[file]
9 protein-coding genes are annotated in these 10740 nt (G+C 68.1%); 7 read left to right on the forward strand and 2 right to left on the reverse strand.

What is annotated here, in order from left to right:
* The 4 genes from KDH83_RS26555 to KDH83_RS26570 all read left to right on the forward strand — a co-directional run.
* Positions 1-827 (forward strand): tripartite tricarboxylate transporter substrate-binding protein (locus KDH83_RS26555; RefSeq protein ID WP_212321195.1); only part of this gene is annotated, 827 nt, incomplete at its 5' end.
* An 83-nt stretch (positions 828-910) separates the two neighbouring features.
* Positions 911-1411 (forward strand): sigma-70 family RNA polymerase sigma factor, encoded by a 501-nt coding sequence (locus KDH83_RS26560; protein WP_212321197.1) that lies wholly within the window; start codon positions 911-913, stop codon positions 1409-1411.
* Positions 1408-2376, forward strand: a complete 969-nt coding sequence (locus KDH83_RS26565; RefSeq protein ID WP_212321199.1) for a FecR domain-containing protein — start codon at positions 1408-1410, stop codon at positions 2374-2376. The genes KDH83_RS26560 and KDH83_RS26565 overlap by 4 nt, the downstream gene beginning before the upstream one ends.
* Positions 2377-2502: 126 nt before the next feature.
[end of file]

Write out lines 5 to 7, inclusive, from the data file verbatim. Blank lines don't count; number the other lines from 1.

* An 83-nt stretch (positions 828-910) separates the two neighbouring features.
* Positions 911-1411 (forward strand): sigma-70 family RNA polymerase sigma factor, encoded by a 501-nt coding sequence (locus KDH83_RS26560; protein WP_212321197.1) that lies wholly within the window; start codon positions 911-913, stop codon positions 1409-1411.
* Positions 1408-2376, forward strand: a complete 969-nt coding sequence (locus KDH83_RS26565; RefSeq protein ID WP_212321199.1) for a FecR domain-containing protein — start codon at positions 1408-1410, stop codon at positions 2374-2376. The genes KDH83_RS26560 and KDH83_RS26565 overlap by 4 nt, the downstream gene beginning before the upstream one ends.